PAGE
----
I have a question that is not related to being single after age 50, but is related to being single! I somehow stumbled across a Catholic blog which seemed to be endorsing the use of novenas to... get oneself a husband, for better or worse! Specifically, a novena to St. Anne. Plenty of examples, blog-writer included, of how ladies had met their future spouses either during the novena, or immediately after, etc, etc. My question is basically: Wise Seraphic, what do you think of this?! I'd never heard of it before. And to sit down and pray a novena with that sort of expectation seems sort of like... testing God, not in a good way. And much as I think I'd love to experience romantic love, I don't even know whether I'm called to marriage (well, I suppose one doesn't until one is specifically asked :) ), so praying like this seems rather... presumptuous.... ?ReplyDelete
If you pray a novena with sufficient attention (and perhaps dedicate to some other purpose in addition to finding a husband) you may find, not a husband, but the wisdom and courage to accept your situation as it is and as it may develop. That's part of what prayer is for, as I learned in praying for the recovery of sick people who did not recover. I believe that those same people also benefitted by my prayers, if not in the way I had initially hoped.Delete
Michelle, I know exactly what you mean. Some prayers and pilgrimages sounds like attempts to cast magic spells. But the Church does not have a problem with novenas and pilgrimages, so I guess the controversy is with one's attitude towards them.Delete
My family didn't pray novenas and my mother was/is super-sensitive about ANY devotion that could be considered the weeniest bit superstitious, so I don't pray novenas. I just pray simply for what I hope for, and when I happened to be at St Joseph's Oratory in Montreal, or remembered St. Joseph, I asked him to ask for a husband for me. Husbands and children are not exactly material objects; it seems to me that there is good biblical warrant for women to pray for a husband and then, having got a husband, children. I did go on a pilgrimage to York, as there was a traditional R.C. Mass celebrated in honour of St. Margaret of York in Yorkminster, and I promised St. Margaret that if her prayers moved God to send me a baby girl I would name her Margaret. St. Margaret did not come through for me (or was unsuccessful). Oh well. but I know a lady who had been married for a year or two without any baby luck, so she made a pilgrimage to St. James of Campostella, and now she has three sons and has been exhausted ever since the first one was born.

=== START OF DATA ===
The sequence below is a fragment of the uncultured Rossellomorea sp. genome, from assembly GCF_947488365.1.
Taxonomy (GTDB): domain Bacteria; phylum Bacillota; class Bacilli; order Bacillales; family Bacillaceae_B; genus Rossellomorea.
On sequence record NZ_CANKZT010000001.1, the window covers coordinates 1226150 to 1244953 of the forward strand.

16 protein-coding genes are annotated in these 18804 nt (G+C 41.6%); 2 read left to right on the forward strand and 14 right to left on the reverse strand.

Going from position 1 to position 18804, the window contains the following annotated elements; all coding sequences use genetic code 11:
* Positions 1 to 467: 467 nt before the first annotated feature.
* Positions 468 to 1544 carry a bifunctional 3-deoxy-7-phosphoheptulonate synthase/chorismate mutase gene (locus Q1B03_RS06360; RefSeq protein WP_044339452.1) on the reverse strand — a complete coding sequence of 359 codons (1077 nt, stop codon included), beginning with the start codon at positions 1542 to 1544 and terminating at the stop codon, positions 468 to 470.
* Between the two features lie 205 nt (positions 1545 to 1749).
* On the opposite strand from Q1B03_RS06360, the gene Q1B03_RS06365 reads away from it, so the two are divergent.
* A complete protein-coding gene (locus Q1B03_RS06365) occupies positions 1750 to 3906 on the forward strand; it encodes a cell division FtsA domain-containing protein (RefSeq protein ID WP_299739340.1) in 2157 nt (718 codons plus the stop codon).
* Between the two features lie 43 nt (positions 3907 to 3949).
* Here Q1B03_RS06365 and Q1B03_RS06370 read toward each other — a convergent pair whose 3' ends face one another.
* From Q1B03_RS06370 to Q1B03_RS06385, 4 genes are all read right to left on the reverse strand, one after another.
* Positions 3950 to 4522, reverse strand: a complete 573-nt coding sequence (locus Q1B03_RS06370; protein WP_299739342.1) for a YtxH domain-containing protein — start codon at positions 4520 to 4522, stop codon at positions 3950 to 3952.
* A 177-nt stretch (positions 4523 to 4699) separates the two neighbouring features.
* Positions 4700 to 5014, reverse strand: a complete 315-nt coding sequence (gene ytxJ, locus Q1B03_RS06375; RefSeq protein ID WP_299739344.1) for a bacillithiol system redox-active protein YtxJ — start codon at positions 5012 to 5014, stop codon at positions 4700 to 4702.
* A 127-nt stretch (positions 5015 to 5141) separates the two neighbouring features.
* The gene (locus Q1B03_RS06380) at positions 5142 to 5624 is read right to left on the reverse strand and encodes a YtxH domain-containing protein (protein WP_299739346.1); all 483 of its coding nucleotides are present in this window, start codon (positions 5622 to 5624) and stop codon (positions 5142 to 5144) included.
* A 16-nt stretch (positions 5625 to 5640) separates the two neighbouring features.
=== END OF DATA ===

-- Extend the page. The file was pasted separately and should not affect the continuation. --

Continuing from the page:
When B.A. came to Canada to visit me, we went together to St. Joseph's Oratory in Montreal to say thanks to St. Joseph for his prayers. So although St. Anne is indeed a patron of girls-looking-for-husbands, I would sentimentally recommend St. Joseph myself.
The St. Anne prayer I know is "Anne, Anne, send me a man." I think there's a Scottish one beginning "Saint Annie, God's granny...." but I don't know how it ends.
Thank you for your replies, Clio and Seraphic! I agree about the purpose of praying the novena with sufficient attention. Clio, I suppose your comment highlighted for me that I'd rather pray one for someone, rather than for myself, but praying a novena as an aid to discernment of one's vocation seems like it could be good. I feel the same way as you about praying for those who are sick but do not recover.Delete
Seraphic - magic spells indeed! I guess I've become less comfortable with superstition over the years, especially as some people in my family are big believers in "signs" if that makes any sense. It makes me happy that you mentioned St. Joseph -- I have certainly asked him for a great deal of intercession with regard to unrequited feelings...St. Joseph's Oratory is stunning, and so deeply moving in its starkness. I was there a few months ago (ah, Montreal -- so many beautiful Catholic churches!). I am still sad for you -- but also very grateful for your "spiritual mothering" of us young ladies on the internet.
I've heard a variation on the St. Anne prayer, except about St. Anthony (finder of lost things): "Tony, Tony, find me a man, if you can't do it, no one can!"
As a ( I hate to say it) middle aged, never married single myself, marriage is still very important to me. Moreso because living alone becomes less and less appealing. And, though I may never get to have children or adopt them, I'd like very much to be a grandmother.. Assuming I could be one of the step variety.ReplyDelete
As well, as much as I enjoy helping and takiNg care of others, I do still long to be taken care of.
I've been blessed to have met a charming widower, and we are happily dating.
And yes, I met him after praying to saint Anne for myself and several friends, some of whom have also recently met decent Catholic men. (One herself, being a widow for a good decade... And is very happy with her new beau)
Stated more simply, the desire to love and be loved doesn't just go away because one has reached a certain age, and her eggs have shriveled up. Particularly if that one has been waiting her whole life for love.ReplyDelete
To suggest we just give up and settle for friends is insulting.